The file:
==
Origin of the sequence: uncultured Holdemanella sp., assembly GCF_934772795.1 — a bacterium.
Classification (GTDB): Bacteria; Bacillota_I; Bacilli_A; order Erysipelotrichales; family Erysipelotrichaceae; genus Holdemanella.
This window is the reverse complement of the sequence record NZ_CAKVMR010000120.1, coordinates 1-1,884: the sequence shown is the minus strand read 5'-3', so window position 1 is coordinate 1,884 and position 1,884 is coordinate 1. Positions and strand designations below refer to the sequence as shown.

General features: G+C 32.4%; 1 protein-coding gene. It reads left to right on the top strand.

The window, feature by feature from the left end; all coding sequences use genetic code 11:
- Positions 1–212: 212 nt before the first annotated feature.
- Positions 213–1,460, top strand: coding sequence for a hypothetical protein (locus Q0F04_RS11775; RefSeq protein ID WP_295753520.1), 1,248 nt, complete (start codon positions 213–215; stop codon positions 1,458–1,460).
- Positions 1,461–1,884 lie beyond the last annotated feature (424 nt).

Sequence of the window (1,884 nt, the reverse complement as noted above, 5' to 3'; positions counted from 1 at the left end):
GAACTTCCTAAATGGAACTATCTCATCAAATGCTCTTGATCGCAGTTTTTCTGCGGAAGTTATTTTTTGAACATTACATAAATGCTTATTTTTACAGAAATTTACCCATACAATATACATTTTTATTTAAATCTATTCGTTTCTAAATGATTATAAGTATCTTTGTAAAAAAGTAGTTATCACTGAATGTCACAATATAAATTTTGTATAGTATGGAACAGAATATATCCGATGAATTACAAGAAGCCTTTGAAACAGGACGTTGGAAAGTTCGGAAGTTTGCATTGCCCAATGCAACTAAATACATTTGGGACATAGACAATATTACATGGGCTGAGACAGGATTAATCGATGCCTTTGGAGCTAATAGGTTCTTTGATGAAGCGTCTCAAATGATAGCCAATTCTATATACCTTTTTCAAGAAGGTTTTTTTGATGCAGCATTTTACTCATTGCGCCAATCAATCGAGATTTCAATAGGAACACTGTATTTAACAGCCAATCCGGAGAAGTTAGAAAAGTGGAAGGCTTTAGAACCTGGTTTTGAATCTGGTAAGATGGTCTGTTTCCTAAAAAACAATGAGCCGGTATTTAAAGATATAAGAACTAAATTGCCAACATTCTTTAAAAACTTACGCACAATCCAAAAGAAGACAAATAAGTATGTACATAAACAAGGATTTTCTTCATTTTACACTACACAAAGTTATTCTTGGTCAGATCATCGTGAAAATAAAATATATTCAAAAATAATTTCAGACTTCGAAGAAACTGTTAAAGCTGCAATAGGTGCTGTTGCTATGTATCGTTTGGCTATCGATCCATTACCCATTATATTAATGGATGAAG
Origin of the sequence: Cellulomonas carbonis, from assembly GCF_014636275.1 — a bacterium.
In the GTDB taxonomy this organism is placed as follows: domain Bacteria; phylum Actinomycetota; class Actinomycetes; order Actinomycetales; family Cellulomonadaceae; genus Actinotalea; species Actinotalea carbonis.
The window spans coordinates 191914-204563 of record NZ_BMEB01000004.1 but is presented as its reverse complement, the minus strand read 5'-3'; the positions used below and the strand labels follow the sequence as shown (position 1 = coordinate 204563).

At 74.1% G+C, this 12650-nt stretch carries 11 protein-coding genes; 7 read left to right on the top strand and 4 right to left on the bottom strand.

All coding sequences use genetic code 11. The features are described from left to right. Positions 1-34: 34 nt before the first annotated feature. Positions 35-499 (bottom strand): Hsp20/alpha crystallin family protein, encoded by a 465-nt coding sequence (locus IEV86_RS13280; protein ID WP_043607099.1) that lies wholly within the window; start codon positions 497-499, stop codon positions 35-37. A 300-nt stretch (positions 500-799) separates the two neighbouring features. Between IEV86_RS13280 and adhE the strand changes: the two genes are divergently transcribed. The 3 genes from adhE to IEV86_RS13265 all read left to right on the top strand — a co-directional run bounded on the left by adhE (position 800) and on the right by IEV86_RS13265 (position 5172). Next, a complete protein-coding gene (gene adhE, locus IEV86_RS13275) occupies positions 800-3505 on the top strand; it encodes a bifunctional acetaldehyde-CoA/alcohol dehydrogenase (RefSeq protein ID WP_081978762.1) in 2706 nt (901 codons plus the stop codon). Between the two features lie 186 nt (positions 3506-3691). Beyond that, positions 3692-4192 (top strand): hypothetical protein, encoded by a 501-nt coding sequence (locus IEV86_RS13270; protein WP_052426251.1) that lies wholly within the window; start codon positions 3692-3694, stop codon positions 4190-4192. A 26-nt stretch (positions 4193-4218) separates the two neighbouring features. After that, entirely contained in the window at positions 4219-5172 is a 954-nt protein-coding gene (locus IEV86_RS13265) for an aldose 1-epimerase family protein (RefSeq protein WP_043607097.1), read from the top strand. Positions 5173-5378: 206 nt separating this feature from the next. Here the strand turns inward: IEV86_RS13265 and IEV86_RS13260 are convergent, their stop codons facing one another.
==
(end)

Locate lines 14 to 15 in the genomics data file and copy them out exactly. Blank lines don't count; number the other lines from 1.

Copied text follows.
At 74.1% G+C, this 12650-nt stretch carries 11 protein-coding genes; 7 read left to right on the top strand and 4 right to left on the bottom strand.

All coding sequences use genetic code 11. The features are described from left to right. Positions 1-34: 34 nt before the first annotated feature. Positions 35-499 (bottom strand): Hsp20/alpha crystallin family protein, encoded by a 465-nt coding sequence (locus IEV86_RS13280; protein ID WP_043607099.1) that lies wholly within the window; start codon positions 497-499, stop codon positions 35-37. A 300-nt stretch (positions 500-799) separates the two neighbouring features. Between IEV86_RS13280 and adhE the strand changes: the two genes are divergently transcribed. The 3 genes from adhE to IEV86_RS13265 all read left to right on the top strand — a co-directional run bounded on the left by adhE (position 800) and on the right by IEV86_RS13265 (position 5172). Next, a complete protein-coding gene (gene adhE, locus IEV86_RS13275) occupies positions 800-3505 on the top strand; it encodes a bifunctional acetaldehyde-CoA/alcohol dehydrogenase (RefSeq protein ID WP_081978762.1) in 2706 nt (901 codons plus the stop codon). Between the two features lie 186 nt (positions 3506-3691). Beyond that, positions 3692-4192 (top strand): hypothetical protein, encoded by a 501-nt coding sequence (locus IEV86_RS13270; protein WP_052426251.1) that lies wholly within the window; start codon positions 3692-3694, stop codon positions 4190-4192. A 26-nt stretch (positions 4193-4218) separates the two neighbouring features. After that, entirely contained in the window at positions 4219-5172 is a 954-nt protein-coding gene (locus IEV86_RS13265) for an aldose 1-epimerase family protein (RefSeq protein WP_043607097.1), read from the top strand. Positions 5173-5378: 206 nt separating this feature from the next. Here the strand turns inward: IEV86_RS13265 and IEV86_RS13260 are convergent, their stop codons facing one another.